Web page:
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Column: Even if shorthanded, Michigan basketball’s starters have to be better to compete in the Big Ten

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There is little going well for the Wolverines this season.

NCAA Basketball: Michigan at Rutgers Vincent Carchietta-USA TODAY Sports

Coming into the 2021-22 season, hopes were exponentially high for the Michigan Wolverines. Sure, they lost some key contributors from their Elite Eight run the season prior, but two starters in Eli Brooks and Hunter Dickinson were coming back. Those two were supposed to be good enough as a talented group of true freshmen and a Group of 5 star point guard transfer caught their grips playing at the next level.

But if you have been following this team throughout their 7-6 start to the season, you know it couldn't be further from the truth.

Brooks and Dickinson have been holding their own, but they have had nowhere near the help they need to get things rolling for this team. That all came to a head against the Rutgers Scarlet Knights Tuesday night. Dickinson dropped 25, but the Wolverines had a horrid performance in Piscataway that resulted in a 75-67 win for the home team; Rutgers’ first win in program history over Michigan.

The Wolverines were without several role players including Brandon Johns Jr., Frankie Collins, Terrance Williams and Jaron Faulds due to “medical reasons,” and Zeb Jackson for a “personal matter.” True freshmen Isaiah Barnes and Will Tschetter are expected to be redshirted, so only Kobe Bufkin, Jace Howard and Adrian Nunez were available off the bench.

“All hands on deck,” Howard said after the game, “With the eight guys, I felt we had plenty to go out here and compete and get a victory. Unfortunately, we came up short. But I love how all eight guys competed tonight.”

However, for what feels like the millionth time this season, the starting unit didn’t do enough to keep this game competitive. Midway through the second half, the Scarlet Knights held a 17-point lead and Michigan never led from start to finish. Each starter played more than 30 minutes, so it shows how disjointed this Michigan team is.

Postgame, Howard said the team, “practiced all week without those guys that aren’t here. We had really good prep leading up to this moment”

So how does this team continue to flop despite good prep and quality talent?

It starts with DeVante’ Jones, who came in as the Sun Belt Player of the Year. But for the second time this season, he was held scoreless in 31 minutes of play. His final stat line was zero points, two assists and one rebound. The Wolverines need him to be more involved in the offense and be a much better facilitator; they are 5-0 when he has more than five assists in a game this season.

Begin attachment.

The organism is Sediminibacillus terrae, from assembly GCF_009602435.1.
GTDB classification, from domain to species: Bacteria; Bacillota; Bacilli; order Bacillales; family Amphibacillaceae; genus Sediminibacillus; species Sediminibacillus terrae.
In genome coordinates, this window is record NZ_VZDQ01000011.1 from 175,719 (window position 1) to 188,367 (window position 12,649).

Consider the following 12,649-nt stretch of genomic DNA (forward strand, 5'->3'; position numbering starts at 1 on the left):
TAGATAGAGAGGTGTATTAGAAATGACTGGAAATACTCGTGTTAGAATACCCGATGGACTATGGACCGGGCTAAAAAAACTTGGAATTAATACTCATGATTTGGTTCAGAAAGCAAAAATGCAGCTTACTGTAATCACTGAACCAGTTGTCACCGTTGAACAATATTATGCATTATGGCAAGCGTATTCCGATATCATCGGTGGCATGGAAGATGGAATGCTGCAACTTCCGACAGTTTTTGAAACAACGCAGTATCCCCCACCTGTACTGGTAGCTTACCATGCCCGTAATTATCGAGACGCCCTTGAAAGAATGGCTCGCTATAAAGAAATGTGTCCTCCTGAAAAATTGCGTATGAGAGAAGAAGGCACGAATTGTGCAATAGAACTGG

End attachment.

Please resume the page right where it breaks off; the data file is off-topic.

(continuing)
But it’s not just Jones, as the true freshman in the rotation have also struggled all season long. Caleb Houstan has so much potential, which is why he was the No. 11 overall recruit in his class. He has good ball skills and displayed excellent shooting ability in high school, but he has been a liability on the defensive end this season by having to guard quicker and smaller guards. His shooting woes have also been well documented going 39-of-110 (35.5%) from the field in his first 13 collegiate games. A 20-of-64 (31.3%) mark from behind the arc has certainly done the team no favors, either.

Then we get to Moussa Diabate, who has become a fan-favorite quickly. He is capable of the spectacular, and wears his heart on his sleeve when he is on the court. He quite nearly had a double-double against Rutgers scoring 15 points and collecting nine rebounds, but he is just such a raw player. Brooks gives him constant direction of where he needs to be on offense, and his shot selection outside of the paint is questionable (see the last possession of the first half as an example). Spacing issues across the board are a problem for the Michigan offense, but Diabate is one of the top reasons for it when he and Dickinson share the court.

After fouling out of Tuesday night’s game, Diabate had to be restrained during the postgame handshakes and taken off the court by staff and teammates.

Howard made little of it after the game: “I’m not being an asshole when I say this, but I don’t have eyes behind my back. I turned around and saw some commotion behind me.”

Frustration is now boiling over for the Wolverines. They are 7-6 and have a tough schedule ahead of them with games against Michigan State, Purdue and Illinois on the horizon. A 7-9 record is certainly not out of the question at the season’s midway point.

Still, Howard is staying optimistic.

“It’s so easy to point things like ‘what is missing from this group: no leadership, no shooting, no defense,’” Howard said. “I see so many great things of what this team is going to become. I’m all in with this group. I have seen and heard coaches point the fingers at players, blame players, wonder who recruited them. You’ll never see that from me. I’m in the trenches with these guys, winning and losing. We’re family.”